Should You Follow Mr. Buffett Into the Utilities Sector?

Robert is a member of The Motley Fool Blog Network -- entries represent the personal opinion of the blogger and are not formally edited.

Following and investing with Warren Buffett has been a wealth-maximizing move for millions of investors.  Since taking control of Berkshire Hathaway (NYSE: BRK-B) in 1965, he has generated a 19.7% compounded annual growth in book value per share, impressive to say the least.  However, with Berkshire’s assets topping $400 billion, Buffett and company have had to move into slower growth, regulated sectors like railroads and utilities.  The company’s latest purchase is a strong bet on Vegas, agreeing to acquire NV Energy (NYSE: NVE) for $23.75 per share in cash or roughly $5.6 billion.  So, should small investors follow this move?

What’s the value?

NV Energy is Nevada’s dominant electricity provider, offering power to customers in the southern and northern portions of the state through its Nevada Power and Sierra Pacific Power units, respectively.  The company has been a beneficiary of the growth of Las Vegas’ population and corresponding power needs, providing service to roughly 850,000 customers in the Las Vegas metro area as of December 2012.  With the area’s population growth waning, though, NV Energy has been trying to increase its efficiency through the construction of a transmission network that will connect its northern and southern territories.

In its latest fiscal year, NV Energy reported a marginal gain in revenues, up 1.2%, but it enjoyed a strong 28.5% increase in operating income.  The chief cause of the pickup in profit was an approved rate increase for 2012, as well as a small increase in its customer base.  In addition, NV Energy raised its gross margin by internally generating more of its power production, 69% of total system requirements, which allowed it to take advantage of lower natural gas prices.

Joining the empire

Looking ahead, NV Energy needed to continue improving its financial profile in order to fund its large capital expenditures and meet Nevada’s escalating renewables mandate, currently set at 18% of a utility’s production.  Partnering with Berkshire makes perfect sense, as Berkshire’s MidAmerican energy unit is one of the nation’s largest wind and solar power generators.  As for Berkshire, the purchase expands the geographic reach of its MidAmerican unit at a reasonable price, paying approximately 7 times operating income.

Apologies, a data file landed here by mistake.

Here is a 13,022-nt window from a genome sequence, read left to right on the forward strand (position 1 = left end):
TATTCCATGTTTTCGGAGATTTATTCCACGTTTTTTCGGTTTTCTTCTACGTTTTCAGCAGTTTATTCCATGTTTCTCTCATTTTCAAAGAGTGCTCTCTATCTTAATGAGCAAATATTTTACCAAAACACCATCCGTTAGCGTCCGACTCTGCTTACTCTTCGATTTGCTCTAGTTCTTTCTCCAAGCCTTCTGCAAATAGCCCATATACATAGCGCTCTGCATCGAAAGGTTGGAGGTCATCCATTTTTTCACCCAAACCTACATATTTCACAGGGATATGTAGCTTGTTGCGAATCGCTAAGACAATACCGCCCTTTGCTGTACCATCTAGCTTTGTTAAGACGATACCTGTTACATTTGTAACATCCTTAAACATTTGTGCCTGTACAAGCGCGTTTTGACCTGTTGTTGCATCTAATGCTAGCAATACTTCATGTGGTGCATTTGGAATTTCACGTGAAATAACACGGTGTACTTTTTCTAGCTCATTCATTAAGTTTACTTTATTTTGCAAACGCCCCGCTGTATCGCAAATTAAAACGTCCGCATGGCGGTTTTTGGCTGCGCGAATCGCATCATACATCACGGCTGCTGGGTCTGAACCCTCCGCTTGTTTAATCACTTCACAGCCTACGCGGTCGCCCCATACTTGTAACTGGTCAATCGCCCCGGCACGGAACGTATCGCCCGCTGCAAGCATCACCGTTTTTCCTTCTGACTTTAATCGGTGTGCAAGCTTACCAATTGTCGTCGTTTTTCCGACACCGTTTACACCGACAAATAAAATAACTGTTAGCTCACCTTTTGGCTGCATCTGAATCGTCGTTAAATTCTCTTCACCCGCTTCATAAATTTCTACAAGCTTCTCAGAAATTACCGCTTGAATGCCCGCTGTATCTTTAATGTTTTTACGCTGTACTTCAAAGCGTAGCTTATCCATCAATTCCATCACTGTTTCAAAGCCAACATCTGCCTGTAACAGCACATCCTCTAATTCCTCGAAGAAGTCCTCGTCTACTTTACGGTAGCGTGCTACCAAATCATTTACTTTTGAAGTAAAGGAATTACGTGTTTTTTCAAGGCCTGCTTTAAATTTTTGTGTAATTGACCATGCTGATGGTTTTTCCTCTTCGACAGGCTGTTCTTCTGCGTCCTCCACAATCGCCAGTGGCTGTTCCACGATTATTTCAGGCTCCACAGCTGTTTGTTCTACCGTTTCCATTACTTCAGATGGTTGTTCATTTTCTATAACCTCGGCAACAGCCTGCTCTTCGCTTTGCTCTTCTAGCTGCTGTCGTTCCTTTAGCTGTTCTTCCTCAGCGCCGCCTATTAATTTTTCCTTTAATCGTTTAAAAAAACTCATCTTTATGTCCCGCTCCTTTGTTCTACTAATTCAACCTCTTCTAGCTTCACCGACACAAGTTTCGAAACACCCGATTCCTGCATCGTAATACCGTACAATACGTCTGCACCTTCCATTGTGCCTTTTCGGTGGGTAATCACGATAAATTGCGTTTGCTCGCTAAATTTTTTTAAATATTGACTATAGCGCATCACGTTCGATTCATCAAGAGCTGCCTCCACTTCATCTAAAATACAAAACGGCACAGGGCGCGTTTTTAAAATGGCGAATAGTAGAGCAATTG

In its latest fiscal year, Berkshire generated strong financial results, with earnings before taxes up 45%, as it enjoyed broad-based gains across its diverse insurance and operating businesses.  However, the MidAmerican unit was the lone profit decliner, due to volatile wholesale power prices and higher operating costs.  Despite the lack of profit growth, though, the unit still generated almost $2 billion in segment operating income and leveraged the parent company’s financial strength to invest more than $3 billion in new assets during the period.

A global utility play

While Berkshire is always a good investment choice, due to its unparalleled management philosophy, investors might want to consider to direct play on growing global power demand.  Brookfield Infrastructure Partners (NYSE: BIP) owns a variety of assets, including transportation terminals and natural resources, but almost half of its assets are in the utilities sector.  It also has a preference for international markets, owning major electricity service providers in the U.K., New Zealand, and Chile.

In its latest fiscal year, Brookfield Infrastructure Partners’ utility segment enjoyed solid financial growth, with increases in revenues and adjusted operating income of 20.2% and 12.0%, respectively, versus the prior year.  The unit’s sales growth benefited from rising customer counts and usage trends, as well as an expansion into new markets, including the Columbia regulated utility sector.  Like other industry participants, the company is also investing heavily in renewables, with construction plans for transmission lines in the U.S. that will efficiently connect Texas wind farms with high population metro areas.

The bottom line

The utilities sector isn’t a high growth industry, but its revenues generally rise in line with population growth, which can be enhanced by rate increases.  The sector’s consistent returns across business cycles are leading major investors like Berkshire to allocate a larger portion of their assets to the sector, with the MidAmerican unit accounting for over a third of Berkshire’s total capital expenditures in 2012.  Rising economic growth around the world will require increasing amounts of electricity to power that activity, making the sector an area where investors must have a position.  With the developing world set to continue growing faster than the developed world over the long run, Brookfield Infrastructure Partners is the one to watch.

More on Buffett

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Robert Hanley owns shares of Berkshire Hathaway. The Motley Fool recommends Brookfield Infrastructure Partners. The Motley Fool owns shares of Brookfield Infrastructure Partners. Try any of our Foolish newsletter services free for 30 days. We Fools may not all hold the same opinions, but we all believe that considering a diverse range of insights makes us better investors. The Motley Fool has a disclosure policy. Is this post wrong? Click here. Think you can do better? Join us and write your own!

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